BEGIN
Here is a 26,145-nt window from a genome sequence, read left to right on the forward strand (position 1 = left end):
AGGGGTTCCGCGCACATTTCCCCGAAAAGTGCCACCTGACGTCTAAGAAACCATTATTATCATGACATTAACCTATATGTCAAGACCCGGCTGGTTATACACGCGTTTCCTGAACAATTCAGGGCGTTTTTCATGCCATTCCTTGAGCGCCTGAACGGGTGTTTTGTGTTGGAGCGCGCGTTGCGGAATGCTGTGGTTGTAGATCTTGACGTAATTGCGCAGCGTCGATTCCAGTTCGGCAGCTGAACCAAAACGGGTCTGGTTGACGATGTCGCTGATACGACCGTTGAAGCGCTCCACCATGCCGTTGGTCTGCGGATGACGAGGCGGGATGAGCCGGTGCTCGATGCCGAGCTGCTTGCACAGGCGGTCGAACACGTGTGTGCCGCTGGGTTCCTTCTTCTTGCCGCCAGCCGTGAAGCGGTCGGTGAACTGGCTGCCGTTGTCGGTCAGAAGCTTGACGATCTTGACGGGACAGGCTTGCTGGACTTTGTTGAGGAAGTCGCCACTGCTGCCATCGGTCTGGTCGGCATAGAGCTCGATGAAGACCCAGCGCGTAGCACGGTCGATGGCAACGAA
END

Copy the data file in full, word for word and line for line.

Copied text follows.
Here is a 26,145-nt window from a genome sequence, read left to right on the forward strand (position 1 = left end):
AGGGGTTCCGCGCACATTTCCCCGAAAAGTGCCACCTGACGTCTAAGAAACCATTATTATCATGACATTAACCTATATGTCAAGACCCGGCTGGTTATACACGCGTTTCCTGAACAATTCAGGGCGTTTTTCATGCCATTCCTTGAGCGCCTGAACGGGTGTTTTGTGTTGGAGCGCGCGTTGCGGAATGCTGTGGTTGTAGATCTTGACGTAATTGCGCAGCGTCGATTCCAGTTCGGCAGCTGAACCAAAACGGGTCTGGTTGACGATGTCGCTGATACGACCGTTGAAGCGCTCCACCATGCCGTTGGTCTGCGGATGACGAGGCGGGATGAGCCGGTGCTCGATGCCGAGCTGCTTGCACAGGCGGTCGAACACGTGTGTGCCGCTGGGTTCCTTCTTCTTGCCGCCAGCCGTGAAGCGGTCGGTGAACTGGCTGCCGTTGTCGGTCAGAAGCTTGACGATCTTGACGGGACAGGCTTGCTGGACTTTGTTGAGGAAGTCGCCACTGCTGCCATCGGTCTGGTCGGCATAGAGCTCGATGAAGACCCAGCGCGTAGCACGGTCGATGGCAACGAA